Inter-Agency Working Group against Trafficking in Persons

Advise, organize, and implement decisions made by the Ministerial Council to Combat Human Trafficking.(15) Chaired by the Ministry of Foreign Affairs and composed of officials from all government entities. Includes nongovernmental stakeholders such as NGOs, international organizations, and social partners in regularly scheduled meetings.(15, 28)

 

The Government of Armenia has established policies related to child labor, including its worst forms (Table 9).

Table 9. Policies Related to Child Labor

Policy

Description

Concept on Combatting Violence Against Children

Defines government priorities for combatting violence against children and outlines a list of related activities. Addresses labor exploitation of children, especially in rural communities, and commercial sexual exploitation of children, especially child trafficking.(33)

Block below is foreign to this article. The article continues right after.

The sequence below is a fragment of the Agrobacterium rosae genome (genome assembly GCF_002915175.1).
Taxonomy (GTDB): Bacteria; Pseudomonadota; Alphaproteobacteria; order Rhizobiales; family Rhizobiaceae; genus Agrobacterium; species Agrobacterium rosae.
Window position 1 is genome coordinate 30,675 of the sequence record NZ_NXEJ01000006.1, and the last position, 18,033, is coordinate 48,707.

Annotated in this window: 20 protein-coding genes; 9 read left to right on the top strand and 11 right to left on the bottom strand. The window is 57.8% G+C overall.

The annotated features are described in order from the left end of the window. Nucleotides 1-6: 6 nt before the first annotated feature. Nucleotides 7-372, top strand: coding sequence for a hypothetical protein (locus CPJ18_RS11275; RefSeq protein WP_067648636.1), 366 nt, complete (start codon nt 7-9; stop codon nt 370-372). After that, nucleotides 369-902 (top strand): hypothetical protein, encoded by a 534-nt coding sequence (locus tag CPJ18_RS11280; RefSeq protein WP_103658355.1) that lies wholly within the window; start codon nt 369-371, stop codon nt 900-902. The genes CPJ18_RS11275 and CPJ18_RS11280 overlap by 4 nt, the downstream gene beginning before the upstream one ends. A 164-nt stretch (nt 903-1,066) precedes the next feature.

Strategic Program for the Protection of Children’s Rights (2013–2016)*

Outlines the Government’s goals and activities in the sphere of child rights protection; formerly included a child labor component focusing on data collection on working children, awareness raising of the rights of working children, and implementation of oversight mechanisms for children’s work.(42) The National Child Labor Survey and recommendations for the prevention of child labor exploitation originally envisaged in the 2013–2016 Strategic Program remains in the list of activities for 2016. However, during a 2014 revision, the Government removed the child labor component from the document.(19, 33)

National Plan of Action Against Trafficking in Persons for the Years 2013–2015